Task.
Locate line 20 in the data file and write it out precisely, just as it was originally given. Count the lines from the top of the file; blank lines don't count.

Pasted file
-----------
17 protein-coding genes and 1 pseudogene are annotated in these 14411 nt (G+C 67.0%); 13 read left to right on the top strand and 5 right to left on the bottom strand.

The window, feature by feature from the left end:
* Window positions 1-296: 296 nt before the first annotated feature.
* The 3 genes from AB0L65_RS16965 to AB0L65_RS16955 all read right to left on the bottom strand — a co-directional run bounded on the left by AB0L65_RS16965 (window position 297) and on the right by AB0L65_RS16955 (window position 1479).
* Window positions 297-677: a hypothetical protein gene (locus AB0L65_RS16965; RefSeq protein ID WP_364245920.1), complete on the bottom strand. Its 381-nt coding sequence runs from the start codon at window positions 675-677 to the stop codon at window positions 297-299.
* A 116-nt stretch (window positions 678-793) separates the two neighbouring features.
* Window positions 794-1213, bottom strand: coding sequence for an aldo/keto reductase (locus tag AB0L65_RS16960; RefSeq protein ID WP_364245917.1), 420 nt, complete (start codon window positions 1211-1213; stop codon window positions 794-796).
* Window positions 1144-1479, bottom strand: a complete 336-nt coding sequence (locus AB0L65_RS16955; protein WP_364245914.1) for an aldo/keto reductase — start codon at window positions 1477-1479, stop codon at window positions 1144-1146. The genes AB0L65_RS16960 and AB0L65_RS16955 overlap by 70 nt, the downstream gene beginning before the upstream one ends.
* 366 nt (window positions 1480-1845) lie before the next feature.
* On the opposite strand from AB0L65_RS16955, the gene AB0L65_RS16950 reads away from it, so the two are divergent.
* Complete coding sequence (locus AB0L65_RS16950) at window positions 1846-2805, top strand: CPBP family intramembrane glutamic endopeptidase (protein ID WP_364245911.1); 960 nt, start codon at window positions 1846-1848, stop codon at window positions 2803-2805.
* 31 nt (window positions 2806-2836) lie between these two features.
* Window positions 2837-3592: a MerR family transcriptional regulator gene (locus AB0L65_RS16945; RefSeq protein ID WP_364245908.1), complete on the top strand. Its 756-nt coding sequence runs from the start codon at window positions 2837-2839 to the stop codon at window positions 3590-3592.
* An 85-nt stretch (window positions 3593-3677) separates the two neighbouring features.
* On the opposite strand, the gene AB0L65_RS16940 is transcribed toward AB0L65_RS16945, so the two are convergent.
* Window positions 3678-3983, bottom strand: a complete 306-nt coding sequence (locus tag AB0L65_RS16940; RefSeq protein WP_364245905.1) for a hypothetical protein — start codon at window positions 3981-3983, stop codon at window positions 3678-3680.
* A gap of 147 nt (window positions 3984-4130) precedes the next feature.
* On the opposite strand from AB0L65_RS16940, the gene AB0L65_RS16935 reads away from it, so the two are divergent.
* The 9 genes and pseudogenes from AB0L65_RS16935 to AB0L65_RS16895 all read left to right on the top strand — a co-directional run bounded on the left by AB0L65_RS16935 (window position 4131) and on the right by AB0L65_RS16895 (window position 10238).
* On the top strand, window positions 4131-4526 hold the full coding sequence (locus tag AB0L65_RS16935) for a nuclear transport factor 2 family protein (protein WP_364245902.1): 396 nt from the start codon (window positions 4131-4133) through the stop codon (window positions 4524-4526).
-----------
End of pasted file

* On the top strand, window positions 4131-4526 hold the full coding sequence (locus tag AB0L65_RS16935) for a nuclear transport factor 2 family protein (protein WP_364245902.1): 396 nt from the start codon (window positions 4131-4133) through the stop codon (window positions 4524-4526).